Thousands call on the African Development Bank Group to increase transparency in energy investments

In celebration of Africa Day, thousands of people across the continent took a stand to fuel the fossil free movement and turn the volume up on ambitious climate action; calling on local and national leaders to commit to building a just and sustainable Africa that puts people and justice before profits.

On 25 May 1963, thirty African nations came together and founded the Organisation of African Unity – now the African Union – with the aim to decolonise African colonial nations, including South Africa. Now, over fifty years later, in the same week as Cyril Ramaphosa’s presidential inauguration and South Africa’s Carbon Tax Act being signed into law, Africans stand together in solidarity once more to show their determination to free themselves from the oppressive and exploitative age of fossil fuels.

On 24 May, a declared Global Climate Strike day and the eve of Africa Day, African Climate Reality Project and took the fossil free movement to the African Development Bank Group offices in South Africa to deliver the Zero Emissions|Omissions petition.

“There has been investment from the African Development Bank into renewable energies and climate finance and we recognise that but on the other hand we see that there is still investments going into fossil fuel finance. We believe in development for Africa, but it’s about how we go about doing it, and avoiding making the same mistakes as the West has done,” says Gillian Hamilton, African Climate Reality Project Branch Manager. “We would like the Bank to use their power to move funding forward for sustainable, targeted, low-carbon development.”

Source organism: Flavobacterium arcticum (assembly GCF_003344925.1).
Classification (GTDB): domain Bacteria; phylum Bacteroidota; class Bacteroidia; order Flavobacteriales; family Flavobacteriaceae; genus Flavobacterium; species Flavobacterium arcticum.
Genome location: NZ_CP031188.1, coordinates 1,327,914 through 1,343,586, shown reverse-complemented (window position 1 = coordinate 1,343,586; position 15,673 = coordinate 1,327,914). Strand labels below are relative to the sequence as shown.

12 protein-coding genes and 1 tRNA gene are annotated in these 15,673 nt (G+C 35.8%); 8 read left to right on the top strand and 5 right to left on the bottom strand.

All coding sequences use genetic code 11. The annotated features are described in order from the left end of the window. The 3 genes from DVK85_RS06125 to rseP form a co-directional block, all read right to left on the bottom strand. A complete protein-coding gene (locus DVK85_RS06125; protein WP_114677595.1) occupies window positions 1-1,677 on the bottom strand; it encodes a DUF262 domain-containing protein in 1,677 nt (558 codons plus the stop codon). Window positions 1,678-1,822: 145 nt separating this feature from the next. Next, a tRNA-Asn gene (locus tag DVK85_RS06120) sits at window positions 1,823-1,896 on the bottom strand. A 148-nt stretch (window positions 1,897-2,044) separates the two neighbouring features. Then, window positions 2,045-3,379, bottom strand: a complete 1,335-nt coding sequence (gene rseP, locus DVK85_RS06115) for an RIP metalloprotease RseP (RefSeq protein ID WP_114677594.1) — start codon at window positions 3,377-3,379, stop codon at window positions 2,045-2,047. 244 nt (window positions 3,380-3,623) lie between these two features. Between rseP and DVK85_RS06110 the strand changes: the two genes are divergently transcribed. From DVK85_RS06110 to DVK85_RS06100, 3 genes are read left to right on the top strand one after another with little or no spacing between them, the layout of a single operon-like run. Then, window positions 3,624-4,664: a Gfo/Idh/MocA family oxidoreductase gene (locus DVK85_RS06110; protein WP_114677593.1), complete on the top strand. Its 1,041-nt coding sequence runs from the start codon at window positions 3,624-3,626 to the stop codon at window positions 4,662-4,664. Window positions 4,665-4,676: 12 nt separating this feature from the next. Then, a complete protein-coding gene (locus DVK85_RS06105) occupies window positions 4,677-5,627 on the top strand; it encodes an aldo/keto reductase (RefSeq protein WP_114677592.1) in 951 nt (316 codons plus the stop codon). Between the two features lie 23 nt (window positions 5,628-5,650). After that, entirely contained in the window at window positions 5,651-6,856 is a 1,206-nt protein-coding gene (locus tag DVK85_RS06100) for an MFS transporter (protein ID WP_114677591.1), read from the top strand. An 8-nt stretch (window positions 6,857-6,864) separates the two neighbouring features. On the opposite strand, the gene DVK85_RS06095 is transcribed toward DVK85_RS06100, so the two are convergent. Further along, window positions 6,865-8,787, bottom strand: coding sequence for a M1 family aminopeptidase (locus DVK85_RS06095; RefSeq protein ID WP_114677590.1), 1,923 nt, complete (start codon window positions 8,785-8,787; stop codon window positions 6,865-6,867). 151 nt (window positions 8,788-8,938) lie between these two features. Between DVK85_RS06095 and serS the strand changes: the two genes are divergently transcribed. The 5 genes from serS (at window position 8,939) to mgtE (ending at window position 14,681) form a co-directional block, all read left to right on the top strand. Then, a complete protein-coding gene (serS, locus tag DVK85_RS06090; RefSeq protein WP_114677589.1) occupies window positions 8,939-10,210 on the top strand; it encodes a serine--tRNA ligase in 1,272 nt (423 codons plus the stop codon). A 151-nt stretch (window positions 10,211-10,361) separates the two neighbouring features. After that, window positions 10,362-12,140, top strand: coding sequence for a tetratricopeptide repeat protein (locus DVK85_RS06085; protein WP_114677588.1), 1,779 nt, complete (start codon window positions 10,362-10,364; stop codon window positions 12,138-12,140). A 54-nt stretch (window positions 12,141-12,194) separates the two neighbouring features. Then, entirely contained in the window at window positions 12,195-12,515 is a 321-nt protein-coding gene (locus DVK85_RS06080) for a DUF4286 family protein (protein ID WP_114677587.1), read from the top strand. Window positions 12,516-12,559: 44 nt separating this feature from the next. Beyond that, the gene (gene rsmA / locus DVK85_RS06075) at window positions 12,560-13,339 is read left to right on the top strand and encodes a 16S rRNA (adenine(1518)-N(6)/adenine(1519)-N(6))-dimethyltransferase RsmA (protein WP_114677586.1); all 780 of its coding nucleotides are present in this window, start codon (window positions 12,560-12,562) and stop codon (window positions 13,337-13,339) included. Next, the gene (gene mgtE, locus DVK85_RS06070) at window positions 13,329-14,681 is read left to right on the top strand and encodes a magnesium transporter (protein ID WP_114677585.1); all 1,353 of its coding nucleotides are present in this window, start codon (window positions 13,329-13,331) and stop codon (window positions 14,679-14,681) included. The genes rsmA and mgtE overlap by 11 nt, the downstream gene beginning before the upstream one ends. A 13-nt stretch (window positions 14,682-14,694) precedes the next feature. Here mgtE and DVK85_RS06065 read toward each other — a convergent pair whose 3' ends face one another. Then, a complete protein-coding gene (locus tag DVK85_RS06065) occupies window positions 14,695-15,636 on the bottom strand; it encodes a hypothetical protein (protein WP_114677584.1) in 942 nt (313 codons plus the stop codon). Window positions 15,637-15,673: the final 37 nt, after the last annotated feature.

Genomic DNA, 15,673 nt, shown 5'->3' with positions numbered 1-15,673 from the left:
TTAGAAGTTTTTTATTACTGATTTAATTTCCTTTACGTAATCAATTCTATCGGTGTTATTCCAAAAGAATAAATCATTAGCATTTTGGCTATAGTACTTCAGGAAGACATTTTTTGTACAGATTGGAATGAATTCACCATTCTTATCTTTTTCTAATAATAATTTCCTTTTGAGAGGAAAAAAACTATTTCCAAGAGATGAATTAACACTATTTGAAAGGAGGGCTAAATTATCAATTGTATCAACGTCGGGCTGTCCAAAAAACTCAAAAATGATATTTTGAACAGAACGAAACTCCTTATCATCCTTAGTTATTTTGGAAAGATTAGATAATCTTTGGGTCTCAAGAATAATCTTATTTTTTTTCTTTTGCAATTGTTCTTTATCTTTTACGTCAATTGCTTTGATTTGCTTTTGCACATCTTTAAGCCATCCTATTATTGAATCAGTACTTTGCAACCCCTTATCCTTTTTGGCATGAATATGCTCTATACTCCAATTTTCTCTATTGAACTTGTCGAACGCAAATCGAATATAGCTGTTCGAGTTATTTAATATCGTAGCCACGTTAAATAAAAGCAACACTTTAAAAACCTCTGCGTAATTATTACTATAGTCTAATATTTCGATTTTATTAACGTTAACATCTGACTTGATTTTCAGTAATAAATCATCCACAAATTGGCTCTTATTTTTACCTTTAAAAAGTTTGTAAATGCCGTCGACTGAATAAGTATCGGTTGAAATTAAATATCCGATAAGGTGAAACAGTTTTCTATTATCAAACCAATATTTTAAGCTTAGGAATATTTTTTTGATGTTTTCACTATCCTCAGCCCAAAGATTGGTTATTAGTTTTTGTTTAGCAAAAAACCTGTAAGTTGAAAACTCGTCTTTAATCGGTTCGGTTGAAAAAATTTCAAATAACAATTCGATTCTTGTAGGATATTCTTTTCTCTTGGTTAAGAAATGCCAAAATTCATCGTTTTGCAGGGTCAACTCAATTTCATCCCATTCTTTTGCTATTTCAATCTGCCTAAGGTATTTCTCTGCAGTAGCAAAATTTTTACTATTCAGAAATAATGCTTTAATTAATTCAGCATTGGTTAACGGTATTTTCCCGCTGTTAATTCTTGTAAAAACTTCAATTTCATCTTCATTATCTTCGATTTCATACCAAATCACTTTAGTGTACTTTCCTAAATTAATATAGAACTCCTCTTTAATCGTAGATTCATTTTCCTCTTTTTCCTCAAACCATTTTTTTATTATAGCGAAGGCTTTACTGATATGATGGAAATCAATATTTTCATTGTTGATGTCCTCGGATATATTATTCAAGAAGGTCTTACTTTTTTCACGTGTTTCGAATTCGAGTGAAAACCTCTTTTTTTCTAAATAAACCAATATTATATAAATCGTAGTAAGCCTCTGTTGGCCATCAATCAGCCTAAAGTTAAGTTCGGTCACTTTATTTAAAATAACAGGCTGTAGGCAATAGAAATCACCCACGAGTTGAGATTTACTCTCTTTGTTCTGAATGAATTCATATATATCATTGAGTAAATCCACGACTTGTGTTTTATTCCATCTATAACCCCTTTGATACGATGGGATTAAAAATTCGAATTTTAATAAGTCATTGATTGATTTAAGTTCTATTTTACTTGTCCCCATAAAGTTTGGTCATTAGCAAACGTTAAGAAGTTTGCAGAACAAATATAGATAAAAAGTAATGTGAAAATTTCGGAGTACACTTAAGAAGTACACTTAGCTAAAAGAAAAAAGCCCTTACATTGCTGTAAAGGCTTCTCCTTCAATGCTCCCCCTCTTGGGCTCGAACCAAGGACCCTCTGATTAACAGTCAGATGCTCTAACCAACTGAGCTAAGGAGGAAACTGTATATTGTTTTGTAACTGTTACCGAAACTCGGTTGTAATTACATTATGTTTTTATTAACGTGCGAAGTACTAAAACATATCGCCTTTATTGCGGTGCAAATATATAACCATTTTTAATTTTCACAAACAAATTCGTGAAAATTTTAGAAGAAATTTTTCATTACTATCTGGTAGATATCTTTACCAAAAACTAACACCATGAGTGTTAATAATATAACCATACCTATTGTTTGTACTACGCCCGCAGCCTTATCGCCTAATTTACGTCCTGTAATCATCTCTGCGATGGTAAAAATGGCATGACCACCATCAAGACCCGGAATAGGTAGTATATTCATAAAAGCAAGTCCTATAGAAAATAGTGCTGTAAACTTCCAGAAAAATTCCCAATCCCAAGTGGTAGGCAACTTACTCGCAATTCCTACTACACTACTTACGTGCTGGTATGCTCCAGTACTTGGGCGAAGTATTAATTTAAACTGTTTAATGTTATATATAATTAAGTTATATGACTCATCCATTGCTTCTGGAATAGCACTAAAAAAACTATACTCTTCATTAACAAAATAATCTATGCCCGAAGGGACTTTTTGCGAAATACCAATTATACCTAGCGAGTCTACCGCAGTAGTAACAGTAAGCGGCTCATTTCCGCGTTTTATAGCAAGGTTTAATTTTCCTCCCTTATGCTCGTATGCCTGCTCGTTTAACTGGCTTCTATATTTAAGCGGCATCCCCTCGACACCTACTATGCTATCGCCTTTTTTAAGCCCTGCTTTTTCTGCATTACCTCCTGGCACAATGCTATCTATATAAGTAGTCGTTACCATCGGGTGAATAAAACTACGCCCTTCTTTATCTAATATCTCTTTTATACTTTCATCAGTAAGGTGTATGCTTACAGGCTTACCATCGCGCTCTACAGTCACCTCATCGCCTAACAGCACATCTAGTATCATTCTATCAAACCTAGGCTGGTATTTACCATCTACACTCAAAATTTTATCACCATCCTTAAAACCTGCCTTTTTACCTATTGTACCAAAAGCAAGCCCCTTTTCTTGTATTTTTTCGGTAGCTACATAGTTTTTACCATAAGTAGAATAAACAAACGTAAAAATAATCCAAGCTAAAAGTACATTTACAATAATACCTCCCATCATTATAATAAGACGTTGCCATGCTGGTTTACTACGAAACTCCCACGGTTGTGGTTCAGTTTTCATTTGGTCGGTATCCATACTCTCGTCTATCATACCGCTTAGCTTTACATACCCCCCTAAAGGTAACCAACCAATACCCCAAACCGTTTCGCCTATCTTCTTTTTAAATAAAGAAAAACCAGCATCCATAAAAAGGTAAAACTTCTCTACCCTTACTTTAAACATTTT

Zero Emissions|Omissions, a coalition campaign led by African Climate Reality Project, calls on the African Development Bank Group to publicly commit to 100% renewable energy investments in the Bank’s power lending portfolio. Additionally, the call is also for an improvement in the Bank’s transparency policies around Disclosure and Access to Information, Operational Management and Carbon Pricing, the Energy Efficiency Strategy, and Greenhouse Gas Emissions Accounting at the project and portfolio level.

“The AfDB has been sluggish in aligning its financial flows to the Paris Climate Agreement according to E3G’s May 2018 report on 6 major Multilateral Development Banks (MDBs), including the World Bank,” said Ahmed Mokgopo, Campaigner. “The AfDB is the second least transformational MDB and needs to become more proactive in supporting the resilience of African countries by mobilizing around calls for the Bank to stop investing in fossil fuels, and to support African countries in preventing irreversible damage as a result of the climate crisis.”

As the least responsible, and yet most vulnerable to climate change, Africa must follow the Climate Vulnerable Forum pledge made by 16 African governments to accelerate the transition towards an economy powered by 100% renewable energy. Climate change is no longer some future, looming threat – and it becomes the responsibility of Africa’s governments and public institutions, like the African Development Bank Group, to lead the world by example towards demonstrable and marked reduction in emissions.

After handing over the petition, Hamilton, Mokgopo, and climate activist Richard Worthington, met with several of the African Development Bank Group’s Southern Africa regional staff to discuss several of the campaign concerns, and the Bank’s progress towards meeting some of the Zero asks.